God responded by saying the Christians’ prayers were off target. It was not his intention to use either rich churches or the government. Rather, he wanted to work through weak vessels in order to demonstrate his power.
The Baptists’ prayers began to take on a real urgency in late 2003. Despite their efforts, the situation in Algodao de Jandaira was deteriorating rapidly. The little water on site was extremely brackish, and many animals were starting to die. After prayer, the congregation decided to forego their traditional Christmas feast and family gift-giving in order to help the people of Algodao de Jandaira. Through this sacrifice, the people were able to purchase 80 gift baskets containing food staples like rice, beans, and pasta.
After delivering these Christmas baskets, the team returned home with heavy hearts. Even this gesture seemed futile in light of the enormous needs. Algodao de Jandaira’s inhabitants needed so much more – especially a relationship with Christ.
As Valentina Baptist Church began to collect funds for their next visit, the spirit of intercession began to rise within the congregation. God was not one to play games, and they were not about to quit.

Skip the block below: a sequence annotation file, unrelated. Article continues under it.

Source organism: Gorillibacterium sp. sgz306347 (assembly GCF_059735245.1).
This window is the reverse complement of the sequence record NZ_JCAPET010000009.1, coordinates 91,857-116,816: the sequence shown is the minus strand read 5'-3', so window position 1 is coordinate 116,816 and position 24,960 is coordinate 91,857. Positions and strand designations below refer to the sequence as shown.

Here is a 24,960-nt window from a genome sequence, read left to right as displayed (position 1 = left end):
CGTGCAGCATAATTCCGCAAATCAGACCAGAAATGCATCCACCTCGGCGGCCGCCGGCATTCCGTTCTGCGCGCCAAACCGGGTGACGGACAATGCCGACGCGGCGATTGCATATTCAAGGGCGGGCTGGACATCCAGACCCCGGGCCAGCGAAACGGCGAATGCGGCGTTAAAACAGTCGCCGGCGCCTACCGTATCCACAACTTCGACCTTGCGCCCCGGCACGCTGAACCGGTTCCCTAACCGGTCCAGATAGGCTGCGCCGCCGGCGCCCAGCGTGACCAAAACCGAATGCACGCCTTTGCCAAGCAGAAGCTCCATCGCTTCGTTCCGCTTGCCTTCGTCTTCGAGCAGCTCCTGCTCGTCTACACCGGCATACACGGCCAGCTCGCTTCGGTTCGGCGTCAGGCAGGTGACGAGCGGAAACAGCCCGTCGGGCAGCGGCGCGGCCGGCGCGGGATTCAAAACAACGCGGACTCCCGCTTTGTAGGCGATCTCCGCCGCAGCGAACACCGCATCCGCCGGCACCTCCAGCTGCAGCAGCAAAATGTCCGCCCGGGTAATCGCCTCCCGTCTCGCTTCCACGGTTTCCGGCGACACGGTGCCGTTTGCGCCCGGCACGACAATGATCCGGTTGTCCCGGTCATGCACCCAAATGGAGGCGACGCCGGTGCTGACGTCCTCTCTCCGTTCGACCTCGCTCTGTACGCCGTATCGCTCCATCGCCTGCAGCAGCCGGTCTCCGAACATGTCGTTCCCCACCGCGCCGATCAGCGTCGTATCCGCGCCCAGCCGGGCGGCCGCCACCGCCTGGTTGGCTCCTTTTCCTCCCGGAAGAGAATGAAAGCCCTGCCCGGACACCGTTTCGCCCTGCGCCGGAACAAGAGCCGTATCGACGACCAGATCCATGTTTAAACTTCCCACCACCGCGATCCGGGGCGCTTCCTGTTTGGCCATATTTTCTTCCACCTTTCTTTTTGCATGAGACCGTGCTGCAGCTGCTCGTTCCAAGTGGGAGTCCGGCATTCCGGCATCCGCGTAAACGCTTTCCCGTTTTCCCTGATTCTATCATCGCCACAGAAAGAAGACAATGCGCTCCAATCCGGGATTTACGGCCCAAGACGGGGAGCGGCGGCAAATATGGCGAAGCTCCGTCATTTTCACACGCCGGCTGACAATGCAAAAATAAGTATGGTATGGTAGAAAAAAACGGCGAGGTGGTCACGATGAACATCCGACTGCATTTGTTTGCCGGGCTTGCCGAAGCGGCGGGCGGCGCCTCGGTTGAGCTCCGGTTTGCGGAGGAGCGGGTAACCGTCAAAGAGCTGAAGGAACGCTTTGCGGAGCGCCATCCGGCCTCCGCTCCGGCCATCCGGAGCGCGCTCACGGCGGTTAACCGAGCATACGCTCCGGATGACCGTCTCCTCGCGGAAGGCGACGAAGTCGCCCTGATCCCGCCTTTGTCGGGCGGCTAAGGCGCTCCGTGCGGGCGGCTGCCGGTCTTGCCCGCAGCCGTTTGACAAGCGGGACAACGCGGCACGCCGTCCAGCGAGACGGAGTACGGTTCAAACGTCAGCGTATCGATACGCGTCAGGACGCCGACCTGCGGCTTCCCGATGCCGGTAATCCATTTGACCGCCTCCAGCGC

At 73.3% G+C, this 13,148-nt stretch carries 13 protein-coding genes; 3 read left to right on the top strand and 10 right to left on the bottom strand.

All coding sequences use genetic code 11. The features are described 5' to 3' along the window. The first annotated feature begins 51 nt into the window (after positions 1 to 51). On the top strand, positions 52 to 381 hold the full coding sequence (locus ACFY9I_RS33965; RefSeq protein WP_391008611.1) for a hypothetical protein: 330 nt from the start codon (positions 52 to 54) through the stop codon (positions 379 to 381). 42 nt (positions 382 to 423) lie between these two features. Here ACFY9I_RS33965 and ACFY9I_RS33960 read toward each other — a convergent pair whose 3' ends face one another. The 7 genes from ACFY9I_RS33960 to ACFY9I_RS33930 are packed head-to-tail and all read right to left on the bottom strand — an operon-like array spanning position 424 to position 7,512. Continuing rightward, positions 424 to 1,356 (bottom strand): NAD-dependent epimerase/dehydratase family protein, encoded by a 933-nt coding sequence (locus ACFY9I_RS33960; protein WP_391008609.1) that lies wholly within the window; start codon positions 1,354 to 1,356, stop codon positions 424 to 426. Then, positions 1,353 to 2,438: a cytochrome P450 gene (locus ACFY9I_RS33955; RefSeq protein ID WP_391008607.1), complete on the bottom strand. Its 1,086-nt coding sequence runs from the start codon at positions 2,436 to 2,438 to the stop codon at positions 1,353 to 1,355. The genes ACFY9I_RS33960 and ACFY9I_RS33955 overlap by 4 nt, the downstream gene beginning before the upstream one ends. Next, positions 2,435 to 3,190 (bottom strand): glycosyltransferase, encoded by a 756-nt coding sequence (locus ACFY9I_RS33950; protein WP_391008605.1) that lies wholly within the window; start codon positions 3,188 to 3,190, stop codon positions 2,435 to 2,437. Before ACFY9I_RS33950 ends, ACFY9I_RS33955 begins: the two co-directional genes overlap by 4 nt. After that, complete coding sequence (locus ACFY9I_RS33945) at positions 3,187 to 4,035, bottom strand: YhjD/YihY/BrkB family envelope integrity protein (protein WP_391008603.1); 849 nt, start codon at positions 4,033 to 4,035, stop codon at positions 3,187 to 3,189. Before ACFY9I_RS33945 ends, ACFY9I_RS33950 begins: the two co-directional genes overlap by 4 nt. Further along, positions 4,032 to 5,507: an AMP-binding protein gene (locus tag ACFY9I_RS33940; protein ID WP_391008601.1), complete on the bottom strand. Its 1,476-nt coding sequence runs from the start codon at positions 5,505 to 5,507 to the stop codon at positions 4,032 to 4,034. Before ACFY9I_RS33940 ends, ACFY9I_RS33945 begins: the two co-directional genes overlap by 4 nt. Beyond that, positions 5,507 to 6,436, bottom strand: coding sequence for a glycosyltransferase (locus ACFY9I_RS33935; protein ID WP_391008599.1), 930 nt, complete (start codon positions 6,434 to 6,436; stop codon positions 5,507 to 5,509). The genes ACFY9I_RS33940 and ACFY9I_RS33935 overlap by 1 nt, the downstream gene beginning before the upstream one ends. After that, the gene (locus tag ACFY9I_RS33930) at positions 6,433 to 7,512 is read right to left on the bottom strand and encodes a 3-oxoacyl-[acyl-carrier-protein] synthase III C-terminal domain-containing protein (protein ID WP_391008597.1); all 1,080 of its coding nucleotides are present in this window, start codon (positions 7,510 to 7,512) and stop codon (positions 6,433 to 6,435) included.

On January 24, 2004, the team headed out again on the day-long trek to Algodao de Jandaira. This time, however, something was different. About five miles from the community they approached a riverbed they had crossed dozens of times before. But not this day. For the first time in a quarter century, raging waters were coursing down the channel. Parking their vehicle, the ecstatic believers hoisted supply sacks onto their shoulders and waded across the river.
As they walked the final stretch to town, a spirit of worship overcame them. Reaching the edge of the village, the team stood in astonishment.
Algodao de Jandaira now
From the rock outcropping that served as their prayer station, a waterfall was pouring forth life-giving water upon the community below. Children were running in the river, splashing and laughing all around. Men were watering their horses, while goats drank their fill. It was almost too good to be true.